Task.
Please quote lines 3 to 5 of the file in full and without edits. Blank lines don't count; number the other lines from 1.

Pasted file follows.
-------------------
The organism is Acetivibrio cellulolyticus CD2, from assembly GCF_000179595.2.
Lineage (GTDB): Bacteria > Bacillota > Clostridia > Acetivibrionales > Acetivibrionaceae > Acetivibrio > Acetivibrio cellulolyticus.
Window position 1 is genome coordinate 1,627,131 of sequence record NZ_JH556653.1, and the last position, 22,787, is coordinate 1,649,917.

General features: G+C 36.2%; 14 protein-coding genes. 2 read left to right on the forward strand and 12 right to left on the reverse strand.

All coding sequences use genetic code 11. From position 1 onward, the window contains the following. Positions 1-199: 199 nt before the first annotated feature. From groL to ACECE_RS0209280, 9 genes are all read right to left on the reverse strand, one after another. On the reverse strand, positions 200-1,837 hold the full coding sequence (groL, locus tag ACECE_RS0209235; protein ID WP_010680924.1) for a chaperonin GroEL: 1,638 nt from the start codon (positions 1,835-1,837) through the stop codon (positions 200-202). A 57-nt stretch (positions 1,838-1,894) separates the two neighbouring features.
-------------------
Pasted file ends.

Window position 1 is genome coordinate 1,627,131 of sequence record NZ_JH556653.1, and the last position, 22,787, is coordinate 1,649,917.

General features: G+C 36.2%; 14 protein-coding genes. 2 read left to right on the forward strand and 12 right to left on the reverse strand.

All coding sequences use genetic code 11. From position 1 onward, the window contains the following. Positions 1-199: 199 nt before the first annotated feature. From groL to ACECE_RS0209280, 9 genes are all read right to left on the reverse strand, one after another. On the reverse strand, positions 200-1,837 hold the full coding sequence (groL, locus tag ACECE_RS0209235; protein ID WP_010680924.1) for a chaperonin GroEL: 1,638 nt from the start codon (positions 1,835-1,837) through the stop codon (positions 200-202). A 57-nt stretch (positions 1,838-1,894) separates the two neighbouring features.